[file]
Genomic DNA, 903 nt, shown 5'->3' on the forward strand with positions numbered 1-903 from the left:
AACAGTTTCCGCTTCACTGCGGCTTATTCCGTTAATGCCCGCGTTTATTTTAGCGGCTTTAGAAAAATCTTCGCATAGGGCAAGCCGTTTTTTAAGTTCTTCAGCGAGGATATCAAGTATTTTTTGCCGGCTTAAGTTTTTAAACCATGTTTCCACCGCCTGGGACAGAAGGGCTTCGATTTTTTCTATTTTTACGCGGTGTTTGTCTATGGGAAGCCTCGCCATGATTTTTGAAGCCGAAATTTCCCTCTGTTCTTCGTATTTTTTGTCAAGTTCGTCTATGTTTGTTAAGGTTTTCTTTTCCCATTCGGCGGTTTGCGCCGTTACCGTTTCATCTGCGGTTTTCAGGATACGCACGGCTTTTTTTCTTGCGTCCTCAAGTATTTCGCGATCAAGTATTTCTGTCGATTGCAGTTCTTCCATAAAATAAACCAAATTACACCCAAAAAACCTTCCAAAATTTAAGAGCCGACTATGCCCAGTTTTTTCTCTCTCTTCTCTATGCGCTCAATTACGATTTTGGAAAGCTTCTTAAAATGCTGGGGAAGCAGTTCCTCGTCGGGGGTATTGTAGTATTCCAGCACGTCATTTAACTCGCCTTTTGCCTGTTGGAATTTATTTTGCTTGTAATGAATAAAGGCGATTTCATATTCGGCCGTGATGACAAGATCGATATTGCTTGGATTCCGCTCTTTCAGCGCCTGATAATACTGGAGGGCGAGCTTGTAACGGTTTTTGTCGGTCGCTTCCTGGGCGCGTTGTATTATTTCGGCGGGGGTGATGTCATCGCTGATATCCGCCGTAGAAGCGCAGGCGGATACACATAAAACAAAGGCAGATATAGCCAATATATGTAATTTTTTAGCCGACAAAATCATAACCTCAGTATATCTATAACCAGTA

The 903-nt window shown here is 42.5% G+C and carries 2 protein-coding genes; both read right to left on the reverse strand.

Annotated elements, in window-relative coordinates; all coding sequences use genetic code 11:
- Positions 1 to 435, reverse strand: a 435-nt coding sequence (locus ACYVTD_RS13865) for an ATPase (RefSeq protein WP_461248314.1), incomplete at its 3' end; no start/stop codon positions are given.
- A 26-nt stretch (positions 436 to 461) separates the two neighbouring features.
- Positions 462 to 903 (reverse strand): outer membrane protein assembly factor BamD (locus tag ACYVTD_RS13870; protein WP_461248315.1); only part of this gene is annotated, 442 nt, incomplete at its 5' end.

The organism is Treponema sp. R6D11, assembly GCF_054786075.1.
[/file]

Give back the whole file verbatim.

Genomic DNA, 903 nt, shown 5'->3' on the forward strand with positions numbered 1-903 from the left:
AACAGTTTCCGCTTCACTGCGGCTTATTCCGTTAATGCCCGCGTTTATTTTAGCGGCTTTAGAAAAATCTTCGCATAGGGCAAGCCGTTTTTTAAGTTCTTCAGCGAGGATATCAAGTATTTTTTGCCGGCTTAAGTTTTTAAACCATGTTTCCACCGCCTGGGACAGAAGGGCTTCGATTTTTTCTATTTTTACGCGGTGTTTGTCTATGGGAAGCCTCGCCATGATTTTTGAAGCCGAAATTTCCCTCTGTTCTTCGTATTTTTTGTCAAGTTCGTCTATGTTTGTTAAGGTTTTCTTTTCCCATTCGGCGGTTTGCGCCGTTACCGTTTCATCTGCGGTTTTCAGGATACGCACGGCTTTTTTTCTTGCGTCCTCAAGTATTTCGCGATCAAGTATTTCTGTCGATTGCAGTTCTTCCATAAAATAAACCAAATTACACCCAAAAAACCTTCCAAAATTTAAGAGCCGACTATGCCCAGTTTTTTCTCTCTCTTCTCTATGCGCTCAATTACGATTTTGGAAAGCTTCTTAAAATGCTGGGGAAGCAGTTCCTCGTCGGGGGTATTGTAGTATTCCAGCACGTCATTTAACTCGCCTTTTGCCTGTTGGAATTTATTTTGCTTGTAATGAATAAAGGCGATTTCATATTCGGCCGTGATGACAAGATCGATATTGCTTGGATTCCGCTCTTTCAGCGCCTGATAATACTGGAGGGCGAGCTTGTAACGGTTTTTGTCGGTCGCTTCCTGGGCGCGTTGTATTATTTCGGCGGGGGTGATGTCATCGCTGATATCCGCCGTAGAAGCGCAGGCGGATACACATAAAACAAAGGCAGATATAGCCAATATATGTAATTTTTTAGCCGACAAAATCATAACCTCAGTATATCTATAACCAGTA

The 903-nt window shown here is 42.5% G+C and carries 2 protein-coding genes; both read right to left on the reverse strand.

Annotated elements, in window-relative coordinates; all coding sequences use genetic code 11:
- Positions 1 to 435, reverse strand: a 435-nt coding sequence (locus ACYVTD_RS13865) for an ATPase (RefSeq protein WP_461248314.1), incomplete at its 3' end; no start/stop codon positions are given.
- A 26-nt stretch (positions 436 to 461) separates the two neighbouring features.
- Positions 462 to 903 (reverse strand): outer membrane protein assembly factor BamD (locus tag ACYVTD_RS13870; protein WP_461248315.1); only part of this gene is annotated, 442 nt, incomplete at its 5' end.

The organism is Treponema sp. R6D11, assembly GCF_054786075.1.